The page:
Netflix Acquires Andy Serkis’ ‘Mowgli’ from Warner Bros for 2019 Release

     July 27, 2018


The tale of Andy Serkis’ long-delayed Jungle Book movie just got weirder. The project first originated back in 2013 with Callie Kloves penning a screenplay that garnered interest from Alejandro Gonzalez Iñárritu and Ron Howard, until Serkis signed on to make his feature directorial debut in 2014. Filming began on the ambitious project—titled Mowgli—in 2015, with Serkis making extensive use of performance capture technology to bring his tale to life. And while the film was finally set for release later this year, not only is that not happening, the film is switching studios entirely.

Per Deadline, Netflix has acquired the worldwide rights to Mowgli from Warner Bros., which had initially slated an October 19th theatrical release for the gritty take on the classic tale. The streaming service is now planning a 2019 release for the film, which alongside Bright and Michael Bay’s upcoming Six Underground will mark one of Netflix’s first “blockbusters.”


Image via Warner Bros.

Serkis assembled an all-star cast for the performance capture portion of Mowgli, including Christian Bale, Cate Blanchett, and Benedict Cumberbatch, but the project was always running neck-and-neck with Disney’s Jon Favreau-directed The Jungle Book. When it was clear Disney was going to beat Warner Bros. to the punch—and that Disney’s version was far darker and grittier than expected—WB and Serkis decided to slow down and take their time. A series of additional photography spells occurred over the past couple years as Serkis sought input from filmmakers like Alfonso Cuaron during post-production on Mowgli, so he continued to fine-tune the film.

And even with the all-star cast and Serkis at the helm, WB still faced a question of whether audiences would head to the theater for yet another gritty Jungle Book movie. Now the studio’s off the hook, and speaking with Deadline, Serkis says the move to Netflix is a relief:

“I’m really excited about Netflix for Mowgli. Now, we avoid comparisons to the other movie and it’s a relief not to have the pressure. I’ve seen the 3D version, and it’s exceptional, a different view from the 2D version, really lush and with great depth, and there will be some kind of theatrical component for that. What excites me most is the forward thinking at Netflix in how to present this, and the message of the movie. They understand this is a darker telling that doesn’t fit it into a four quadrant slot. It’s really not meant for young kids, though I think it’s possible that 10 or above can watch it. It was always meant to be PG-13, and this allows us to go deeper, with darker themes, to be scary and frightening in moments. The violence between animals is not gratuitous, but it’s definitely there. This way of going allows us to get the film out without compromise.”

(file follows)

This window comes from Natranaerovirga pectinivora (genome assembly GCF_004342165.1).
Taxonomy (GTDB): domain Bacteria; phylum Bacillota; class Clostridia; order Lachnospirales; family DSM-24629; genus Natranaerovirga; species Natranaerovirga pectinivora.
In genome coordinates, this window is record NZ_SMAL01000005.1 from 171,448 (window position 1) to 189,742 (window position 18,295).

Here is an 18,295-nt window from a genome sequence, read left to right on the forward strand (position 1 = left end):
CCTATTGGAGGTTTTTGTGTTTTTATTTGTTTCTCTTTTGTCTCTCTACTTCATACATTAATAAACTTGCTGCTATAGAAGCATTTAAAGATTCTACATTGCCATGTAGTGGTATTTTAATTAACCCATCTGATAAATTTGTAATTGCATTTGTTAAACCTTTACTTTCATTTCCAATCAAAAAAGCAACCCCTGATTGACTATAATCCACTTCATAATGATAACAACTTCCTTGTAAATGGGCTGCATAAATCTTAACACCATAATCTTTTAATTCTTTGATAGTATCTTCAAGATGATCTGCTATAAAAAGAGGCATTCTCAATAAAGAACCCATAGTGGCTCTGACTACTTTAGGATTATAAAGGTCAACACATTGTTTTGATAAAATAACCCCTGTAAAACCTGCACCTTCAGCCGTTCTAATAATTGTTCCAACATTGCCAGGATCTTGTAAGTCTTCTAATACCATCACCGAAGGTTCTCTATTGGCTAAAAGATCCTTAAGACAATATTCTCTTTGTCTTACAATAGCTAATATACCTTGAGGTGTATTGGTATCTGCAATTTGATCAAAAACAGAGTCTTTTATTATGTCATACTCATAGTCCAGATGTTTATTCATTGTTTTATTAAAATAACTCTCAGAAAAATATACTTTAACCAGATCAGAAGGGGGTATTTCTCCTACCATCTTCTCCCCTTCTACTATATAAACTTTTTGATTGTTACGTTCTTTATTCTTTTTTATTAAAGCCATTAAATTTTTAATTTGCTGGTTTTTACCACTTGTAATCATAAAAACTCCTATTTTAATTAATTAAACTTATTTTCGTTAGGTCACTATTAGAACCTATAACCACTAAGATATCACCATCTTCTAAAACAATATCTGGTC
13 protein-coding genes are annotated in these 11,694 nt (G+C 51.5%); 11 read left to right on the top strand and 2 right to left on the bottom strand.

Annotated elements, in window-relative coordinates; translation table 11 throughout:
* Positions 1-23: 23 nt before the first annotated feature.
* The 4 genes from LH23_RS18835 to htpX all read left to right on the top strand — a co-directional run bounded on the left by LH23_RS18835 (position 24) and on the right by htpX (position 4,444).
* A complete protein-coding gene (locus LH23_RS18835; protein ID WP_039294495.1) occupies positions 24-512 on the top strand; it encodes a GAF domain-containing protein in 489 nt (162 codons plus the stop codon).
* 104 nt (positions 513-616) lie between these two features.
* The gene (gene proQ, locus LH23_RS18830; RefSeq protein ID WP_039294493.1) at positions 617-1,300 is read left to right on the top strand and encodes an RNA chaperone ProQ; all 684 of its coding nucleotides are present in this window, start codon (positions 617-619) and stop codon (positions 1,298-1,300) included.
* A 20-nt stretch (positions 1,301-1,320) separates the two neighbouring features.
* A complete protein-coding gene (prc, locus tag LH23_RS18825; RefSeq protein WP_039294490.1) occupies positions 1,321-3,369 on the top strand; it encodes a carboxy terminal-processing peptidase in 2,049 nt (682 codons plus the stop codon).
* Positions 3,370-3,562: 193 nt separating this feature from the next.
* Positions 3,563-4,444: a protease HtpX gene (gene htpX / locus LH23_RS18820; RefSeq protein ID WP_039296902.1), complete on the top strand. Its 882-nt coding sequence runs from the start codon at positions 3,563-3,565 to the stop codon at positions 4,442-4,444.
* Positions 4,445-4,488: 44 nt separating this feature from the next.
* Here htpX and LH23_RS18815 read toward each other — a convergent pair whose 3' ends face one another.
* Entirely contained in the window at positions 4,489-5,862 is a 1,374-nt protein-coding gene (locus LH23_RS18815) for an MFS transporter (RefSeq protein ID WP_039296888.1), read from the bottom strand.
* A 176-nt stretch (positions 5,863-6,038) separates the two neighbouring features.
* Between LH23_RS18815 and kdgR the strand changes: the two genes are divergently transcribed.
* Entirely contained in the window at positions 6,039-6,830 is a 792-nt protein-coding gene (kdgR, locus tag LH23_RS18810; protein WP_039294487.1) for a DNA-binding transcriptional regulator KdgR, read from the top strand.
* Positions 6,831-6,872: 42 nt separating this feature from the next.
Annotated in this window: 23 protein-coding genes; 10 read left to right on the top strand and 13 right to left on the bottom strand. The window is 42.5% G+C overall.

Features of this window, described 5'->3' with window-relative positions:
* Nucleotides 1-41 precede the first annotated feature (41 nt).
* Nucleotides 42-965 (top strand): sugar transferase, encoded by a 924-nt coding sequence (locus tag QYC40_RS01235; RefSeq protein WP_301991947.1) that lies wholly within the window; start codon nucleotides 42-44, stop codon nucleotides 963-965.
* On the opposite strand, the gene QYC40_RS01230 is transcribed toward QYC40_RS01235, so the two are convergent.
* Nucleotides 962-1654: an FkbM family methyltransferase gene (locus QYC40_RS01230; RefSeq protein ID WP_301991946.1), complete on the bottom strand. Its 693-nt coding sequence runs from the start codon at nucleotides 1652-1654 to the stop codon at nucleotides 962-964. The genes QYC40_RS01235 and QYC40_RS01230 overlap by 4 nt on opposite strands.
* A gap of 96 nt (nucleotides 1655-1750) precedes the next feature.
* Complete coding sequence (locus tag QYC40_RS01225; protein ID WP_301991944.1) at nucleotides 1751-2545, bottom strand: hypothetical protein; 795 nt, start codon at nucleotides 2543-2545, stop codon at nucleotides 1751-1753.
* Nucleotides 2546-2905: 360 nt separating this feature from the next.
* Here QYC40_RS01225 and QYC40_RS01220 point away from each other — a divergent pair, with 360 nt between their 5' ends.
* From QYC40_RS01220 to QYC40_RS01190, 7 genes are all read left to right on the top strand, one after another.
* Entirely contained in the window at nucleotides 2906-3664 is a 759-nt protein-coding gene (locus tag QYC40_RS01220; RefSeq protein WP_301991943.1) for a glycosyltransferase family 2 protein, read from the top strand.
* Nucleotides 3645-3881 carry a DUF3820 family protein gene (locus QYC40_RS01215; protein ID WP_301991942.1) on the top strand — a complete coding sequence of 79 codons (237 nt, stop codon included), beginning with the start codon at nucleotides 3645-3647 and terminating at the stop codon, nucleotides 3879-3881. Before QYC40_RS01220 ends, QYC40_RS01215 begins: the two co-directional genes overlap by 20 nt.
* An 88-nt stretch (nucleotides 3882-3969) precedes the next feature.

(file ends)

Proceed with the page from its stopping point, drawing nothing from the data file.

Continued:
While Netflix continues to funnel money into more high-profile original productions, they’re also making a habit of picking up already-made major films from other studios like The Cloverfield Particle and Annihilation, the latter of which Netflix released internationally. Mowgli is the latest to occur, and a sign that Netflix is still game to acquire films that the other traditional studios may not want to release anymore.

As for Serkis, since Mowgli was so delayed he actually released his second directorial project—the true-story drama Breathe—before Mowgli, so he’s no doubt happy to see his Jungle Book adaptation finally taking shape. Even if it means yet another delay.


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